Navajos used the stars, sand paintings, written scrolls, and crystals to heal, plan, and regulate hunting. 8 Many still do. These are examples of tech – nology.
Navajo Artifacts such as Dreamcatchers, Medicine Wheels, Pipes, Rattles and Bows and Arrows. Our Navajo Indian and other Native American made Artifacts are hand made in and around the Navajo Indian Reservation.
What are Navajo arts and crafts like? Navajo artists are famous for their colorful woven rugs and turquoise jewelry. They also made Southwestern pottery, coil baskets, and sandpaintings.
The Navajo depend on agriculture and live-stock but supplement their income through commerce in native crafts. In addition, contracts for resources such as timber, oil, coal, uranium, and gas provide the Navajo nation with income, and many men work on the railroads.
The Navajo are known for their woven rugs and blankets. They first learned to weave cotton from the Pueblo peoples. When they started to raise sheep they switched to wool. These blankets were valuable and only the wealthy leaders could afford them.
The Navajos call themselves Diné.
What was the lifestyle and culture of the Navajo tribe? Navajo tribe were a semi-nomadic people described as hunter-farmers. Men were in charge of hunting for food and protecting the camp and the women were in charge of the home and land. The Navajo kept sheep and goats and the women spun and wove wool into cloth.
One of the most popular forms of Navajo art is jewelry, which can be credited back to silversmith Atsidi Chon in 1872. Chon was one of the first Navajo silversmiths who came to the Pueblo of Zuni in western New Mexico to sell silver jewelry.
The Diné believe there are two classes of beings: the Earth People and the Holy People. The Holy People are believed to have the power to aid or harm the Earth People. Since Earth People of the Diné are an integral part of the universe, they must do everything they can to maintain harmony or balance on Mother Earth.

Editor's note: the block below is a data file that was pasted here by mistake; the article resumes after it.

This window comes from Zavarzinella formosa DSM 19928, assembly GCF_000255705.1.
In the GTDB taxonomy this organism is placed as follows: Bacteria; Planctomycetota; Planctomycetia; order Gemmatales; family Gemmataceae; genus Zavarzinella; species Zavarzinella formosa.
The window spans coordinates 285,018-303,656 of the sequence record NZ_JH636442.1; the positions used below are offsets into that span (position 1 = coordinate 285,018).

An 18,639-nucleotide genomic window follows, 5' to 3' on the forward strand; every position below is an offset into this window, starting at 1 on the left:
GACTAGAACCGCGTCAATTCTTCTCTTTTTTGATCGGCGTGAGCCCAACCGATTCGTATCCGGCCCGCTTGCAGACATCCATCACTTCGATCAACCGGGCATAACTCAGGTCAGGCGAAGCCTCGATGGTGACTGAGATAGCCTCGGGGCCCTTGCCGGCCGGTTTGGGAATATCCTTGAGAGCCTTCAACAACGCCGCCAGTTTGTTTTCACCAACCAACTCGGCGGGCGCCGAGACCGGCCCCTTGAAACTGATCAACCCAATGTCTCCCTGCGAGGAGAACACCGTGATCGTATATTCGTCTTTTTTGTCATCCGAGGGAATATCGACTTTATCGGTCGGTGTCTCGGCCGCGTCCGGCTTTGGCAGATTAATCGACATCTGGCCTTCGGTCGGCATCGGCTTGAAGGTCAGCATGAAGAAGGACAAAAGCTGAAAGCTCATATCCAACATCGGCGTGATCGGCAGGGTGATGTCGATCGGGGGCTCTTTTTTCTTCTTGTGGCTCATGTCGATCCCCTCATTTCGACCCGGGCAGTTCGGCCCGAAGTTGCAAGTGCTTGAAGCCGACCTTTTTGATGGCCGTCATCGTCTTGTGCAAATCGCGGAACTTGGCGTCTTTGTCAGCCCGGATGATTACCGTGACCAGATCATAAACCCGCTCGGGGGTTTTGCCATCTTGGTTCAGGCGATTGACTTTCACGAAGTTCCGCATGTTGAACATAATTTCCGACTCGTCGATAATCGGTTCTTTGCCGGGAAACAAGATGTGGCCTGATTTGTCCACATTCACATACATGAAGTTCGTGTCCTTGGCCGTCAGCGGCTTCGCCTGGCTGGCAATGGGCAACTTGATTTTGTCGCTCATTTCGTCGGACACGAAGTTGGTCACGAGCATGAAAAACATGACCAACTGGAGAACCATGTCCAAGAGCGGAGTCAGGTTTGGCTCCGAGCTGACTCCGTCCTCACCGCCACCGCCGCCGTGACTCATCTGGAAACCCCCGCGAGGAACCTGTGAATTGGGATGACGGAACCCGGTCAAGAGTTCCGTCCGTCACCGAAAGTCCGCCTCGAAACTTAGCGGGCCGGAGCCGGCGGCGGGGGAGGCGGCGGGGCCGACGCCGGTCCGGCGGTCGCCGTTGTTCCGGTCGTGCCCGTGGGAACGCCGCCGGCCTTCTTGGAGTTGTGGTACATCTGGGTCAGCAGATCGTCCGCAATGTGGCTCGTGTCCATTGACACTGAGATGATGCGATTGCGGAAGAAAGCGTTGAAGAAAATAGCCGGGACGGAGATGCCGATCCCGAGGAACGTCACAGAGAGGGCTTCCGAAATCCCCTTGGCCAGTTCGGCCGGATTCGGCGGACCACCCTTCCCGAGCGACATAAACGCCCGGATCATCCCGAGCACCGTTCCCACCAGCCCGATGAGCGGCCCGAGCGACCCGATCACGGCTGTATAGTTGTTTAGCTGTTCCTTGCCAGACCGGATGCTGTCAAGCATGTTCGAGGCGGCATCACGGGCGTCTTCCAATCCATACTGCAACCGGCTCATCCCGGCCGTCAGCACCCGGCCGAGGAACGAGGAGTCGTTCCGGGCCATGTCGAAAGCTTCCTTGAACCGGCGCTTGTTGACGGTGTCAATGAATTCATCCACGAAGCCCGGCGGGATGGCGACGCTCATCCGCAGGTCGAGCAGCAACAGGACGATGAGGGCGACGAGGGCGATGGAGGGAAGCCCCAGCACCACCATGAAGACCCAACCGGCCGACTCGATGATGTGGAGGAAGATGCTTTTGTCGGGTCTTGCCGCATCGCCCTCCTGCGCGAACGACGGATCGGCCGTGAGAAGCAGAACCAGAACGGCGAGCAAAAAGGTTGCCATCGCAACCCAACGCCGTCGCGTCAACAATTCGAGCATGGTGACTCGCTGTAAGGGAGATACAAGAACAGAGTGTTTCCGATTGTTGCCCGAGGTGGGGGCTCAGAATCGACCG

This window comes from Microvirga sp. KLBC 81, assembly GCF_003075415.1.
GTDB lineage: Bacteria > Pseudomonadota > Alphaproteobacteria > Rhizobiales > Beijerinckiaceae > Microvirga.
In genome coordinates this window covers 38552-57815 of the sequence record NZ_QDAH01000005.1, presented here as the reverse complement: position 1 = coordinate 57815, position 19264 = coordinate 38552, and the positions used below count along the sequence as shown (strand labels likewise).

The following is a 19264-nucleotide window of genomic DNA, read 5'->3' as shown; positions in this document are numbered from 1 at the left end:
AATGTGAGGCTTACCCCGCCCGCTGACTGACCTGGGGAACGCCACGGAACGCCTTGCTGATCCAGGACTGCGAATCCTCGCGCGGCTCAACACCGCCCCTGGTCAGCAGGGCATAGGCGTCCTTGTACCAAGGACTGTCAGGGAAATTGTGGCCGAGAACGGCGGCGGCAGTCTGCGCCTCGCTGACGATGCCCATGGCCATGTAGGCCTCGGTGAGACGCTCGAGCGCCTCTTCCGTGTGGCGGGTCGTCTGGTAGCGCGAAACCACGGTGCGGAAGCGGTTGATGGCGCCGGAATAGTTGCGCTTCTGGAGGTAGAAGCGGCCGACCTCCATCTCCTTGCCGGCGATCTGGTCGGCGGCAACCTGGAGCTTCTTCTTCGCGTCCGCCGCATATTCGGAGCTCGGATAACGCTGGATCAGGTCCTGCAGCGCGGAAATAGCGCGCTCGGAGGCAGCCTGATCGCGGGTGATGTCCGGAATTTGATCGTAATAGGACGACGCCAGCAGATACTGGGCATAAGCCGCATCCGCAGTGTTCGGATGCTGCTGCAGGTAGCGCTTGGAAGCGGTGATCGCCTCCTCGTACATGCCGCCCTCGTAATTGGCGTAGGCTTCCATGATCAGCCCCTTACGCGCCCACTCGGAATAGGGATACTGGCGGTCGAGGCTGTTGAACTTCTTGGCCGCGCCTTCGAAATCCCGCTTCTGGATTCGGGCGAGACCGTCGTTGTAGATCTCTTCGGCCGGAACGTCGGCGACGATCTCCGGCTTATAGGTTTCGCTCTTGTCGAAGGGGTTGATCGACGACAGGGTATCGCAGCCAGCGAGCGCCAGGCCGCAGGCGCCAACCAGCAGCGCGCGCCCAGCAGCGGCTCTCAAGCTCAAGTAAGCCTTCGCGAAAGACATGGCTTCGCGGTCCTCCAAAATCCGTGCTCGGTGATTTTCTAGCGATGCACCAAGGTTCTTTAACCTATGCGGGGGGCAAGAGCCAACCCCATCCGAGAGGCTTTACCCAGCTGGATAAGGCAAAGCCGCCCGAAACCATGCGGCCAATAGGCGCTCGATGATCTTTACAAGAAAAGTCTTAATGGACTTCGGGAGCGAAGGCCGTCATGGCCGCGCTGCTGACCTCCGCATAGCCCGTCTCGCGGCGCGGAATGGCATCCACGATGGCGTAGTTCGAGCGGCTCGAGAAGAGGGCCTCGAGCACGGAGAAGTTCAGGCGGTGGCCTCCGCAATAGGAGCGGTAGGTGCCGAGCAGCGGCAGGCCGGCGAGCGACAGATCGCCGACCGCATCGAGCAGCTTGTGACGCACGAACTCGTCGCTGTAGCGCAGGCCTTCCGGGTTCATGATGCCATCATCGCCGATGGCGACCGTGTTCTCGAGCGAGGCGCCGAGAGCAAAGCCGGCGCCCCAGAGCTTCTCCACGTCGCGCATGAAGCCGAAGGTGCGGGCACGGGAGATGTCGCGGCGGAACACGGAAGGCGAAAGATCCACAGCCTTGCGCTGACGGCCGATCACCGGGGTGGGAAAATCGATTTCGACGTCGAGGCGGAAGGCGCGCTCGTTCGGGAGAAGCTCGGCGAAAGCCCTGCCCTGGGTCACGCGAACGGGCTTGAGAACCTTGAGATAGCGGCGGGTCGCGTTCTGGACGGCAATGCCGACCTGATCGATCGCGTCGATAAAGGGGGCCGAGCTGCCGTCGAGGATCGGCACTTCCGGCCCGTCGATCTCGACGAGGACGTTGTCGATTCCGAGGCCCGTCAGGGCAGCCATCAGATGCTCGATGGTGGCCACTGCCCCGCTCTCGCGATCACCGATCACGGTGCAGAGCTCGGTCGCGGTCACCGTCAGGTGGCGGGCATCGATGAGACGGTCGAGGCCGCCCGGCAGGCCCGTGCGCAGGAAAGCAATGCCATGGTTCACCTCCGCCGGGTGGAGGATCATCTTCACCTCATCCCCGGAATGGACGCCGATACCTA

1. Manuelito “Little Manuel,” 1818-1894. Manuelito is probably the best-known Navajo for the role he played in ensuring the continued existence of the Navajo people. Born in the Folded Arms People, or Bit’ahni, Manuelito was unknown until he became the headman of his group.
The interrelatedness of the universe is recognized by religious ceremonies and prayer offerings. Navajo people view the earth as a spiritual mother, with family comprising a network of Holy People and livestock as well as human relatives.
The Navajo traditionally farmed squash, corn and beans and hunted animals such as deer and prairie dogs. Corn is a staple Navajo food and is eaten fresh, ground or dried. Other popular corn – and wheat-based foods include frybread, hominy, blue bread, roast corn and wheat sprouts.
Following the Mexican-American War and the signing of the Treaty of Guadalupe Hidalgo in 1848, the United States was poised to take more lands and increase settlement in the Southwest. Despite all their efforts, the Navajo (Diné) people were removed from their homelands by the United States government in the 1860s.
The Navajo and Hopi tribes have occupied the same territory for centuries, though Navajos tended to be more nomadic sheepherders and Hopis mostly resided on three mesas towering above the surrounding desert. In 1882, President Chester Arthur designated 2.4 million acres in Arizona for the Hopi Tribe and other Indians.
The Navajos used to make their houses, called hogans, of wooden poles, tree bark and mud. The doorway of each hogan opened to the east so they could get the morning sun as well as good blessings.